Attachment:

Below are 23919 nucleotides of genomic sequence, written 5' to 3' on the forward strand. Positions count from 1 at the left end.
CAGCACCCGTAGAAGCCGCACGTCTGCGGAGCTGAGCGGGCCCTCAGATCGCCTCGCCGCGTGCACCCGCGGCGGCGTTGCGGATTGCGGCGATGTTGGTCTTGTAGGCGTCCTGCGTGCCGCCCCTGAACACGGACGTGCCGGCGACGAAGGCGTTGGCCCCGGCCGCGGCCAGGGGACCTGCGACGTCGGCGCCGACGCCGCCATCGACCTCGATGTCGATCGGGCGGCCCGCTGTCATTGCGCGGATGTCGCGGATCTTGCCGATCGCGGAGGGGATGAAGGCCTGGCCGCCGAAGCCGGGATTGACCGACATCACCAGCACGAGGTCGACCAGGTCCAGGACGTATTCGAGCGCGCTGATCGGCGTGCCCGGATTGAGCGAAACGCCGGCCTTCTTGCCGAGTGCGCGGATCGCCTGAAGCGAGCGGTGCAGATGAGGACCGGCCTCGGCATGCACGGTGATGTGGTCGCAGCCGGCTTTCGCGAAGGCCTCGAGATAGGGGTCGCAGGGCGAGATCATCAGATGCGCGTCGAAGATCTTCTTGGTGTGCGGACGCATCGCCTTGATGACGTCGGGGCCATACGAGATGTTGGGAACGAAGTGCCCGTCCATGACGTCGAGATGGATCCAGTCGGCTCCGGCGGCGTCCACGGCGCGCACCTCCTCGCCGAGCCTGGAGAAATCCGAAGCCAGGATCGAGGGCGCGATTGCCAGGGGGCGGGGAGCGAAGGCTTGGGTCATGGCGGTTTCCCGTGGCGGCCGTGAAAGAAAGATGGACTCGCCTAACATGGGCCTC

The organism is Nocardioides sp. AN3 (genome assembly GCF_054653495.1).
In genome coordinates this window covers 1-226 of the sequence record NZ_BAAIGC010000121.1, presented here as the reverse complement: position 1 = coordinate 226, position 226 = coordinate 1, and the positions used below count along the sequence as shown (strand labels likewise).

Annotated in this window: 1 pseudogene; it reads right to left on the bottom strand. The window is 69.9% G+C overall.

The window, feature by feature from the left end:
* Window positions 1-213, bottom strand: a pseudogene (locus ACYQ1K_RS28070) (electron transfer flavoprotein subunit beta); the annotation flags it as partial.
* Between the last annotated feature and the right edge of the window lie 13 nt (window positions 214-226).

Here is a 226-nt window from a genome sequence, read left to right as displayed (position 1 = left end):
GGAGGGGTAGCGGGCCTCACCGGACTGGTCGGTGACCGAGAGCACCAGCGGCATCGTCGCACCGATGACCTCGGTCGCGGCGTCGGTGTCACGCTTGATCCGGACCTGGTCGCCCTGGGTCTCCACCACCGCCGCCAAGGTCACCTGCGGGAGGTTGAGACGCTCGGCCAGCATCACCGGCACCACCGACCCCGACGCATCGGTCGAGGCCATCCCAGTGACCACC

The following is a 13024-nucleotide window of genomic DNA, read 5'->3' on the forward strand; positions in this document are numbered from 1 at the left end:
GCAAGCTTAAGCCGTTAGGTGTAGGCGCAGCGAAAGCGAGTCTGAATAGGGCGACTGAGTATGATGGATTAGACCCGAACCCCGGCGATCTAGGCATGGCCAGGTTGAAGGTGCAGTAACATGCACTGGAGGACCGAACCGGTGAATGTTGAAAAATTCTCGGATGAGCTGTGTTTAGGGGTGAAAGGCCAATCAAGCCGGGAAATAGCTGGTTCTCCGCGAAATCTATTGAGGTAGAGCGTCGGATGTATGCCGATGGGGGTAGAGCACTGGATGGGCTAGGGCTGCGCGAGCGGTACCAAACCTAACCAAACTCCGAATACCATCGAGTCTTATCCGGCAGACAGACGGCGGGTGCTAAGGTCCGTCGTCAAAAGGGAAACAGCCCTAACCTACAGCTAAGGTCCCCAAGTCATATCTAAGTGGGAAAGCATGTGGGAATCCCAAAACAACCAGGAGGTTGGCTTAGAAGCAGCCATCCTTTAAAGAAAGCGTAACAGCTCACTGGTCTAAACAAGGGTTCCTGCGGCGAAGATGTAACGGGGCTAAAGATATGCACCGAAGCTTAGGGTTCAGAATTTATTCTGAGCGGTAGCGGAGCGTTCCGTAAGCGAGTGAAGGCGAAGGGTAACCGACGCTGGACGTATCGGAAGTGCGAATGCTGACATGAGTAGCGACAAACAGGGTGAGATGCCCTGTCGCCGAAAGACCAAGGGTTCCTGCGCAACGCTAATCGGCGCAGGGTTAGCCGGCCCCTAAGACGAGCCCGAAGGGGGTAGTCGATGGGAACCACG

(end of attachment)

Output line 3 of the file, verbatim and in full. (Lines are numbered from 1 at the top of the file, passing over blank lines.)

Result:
The organism is Nocardioides sp. AN3 (genome assembly GCF_054653495.1).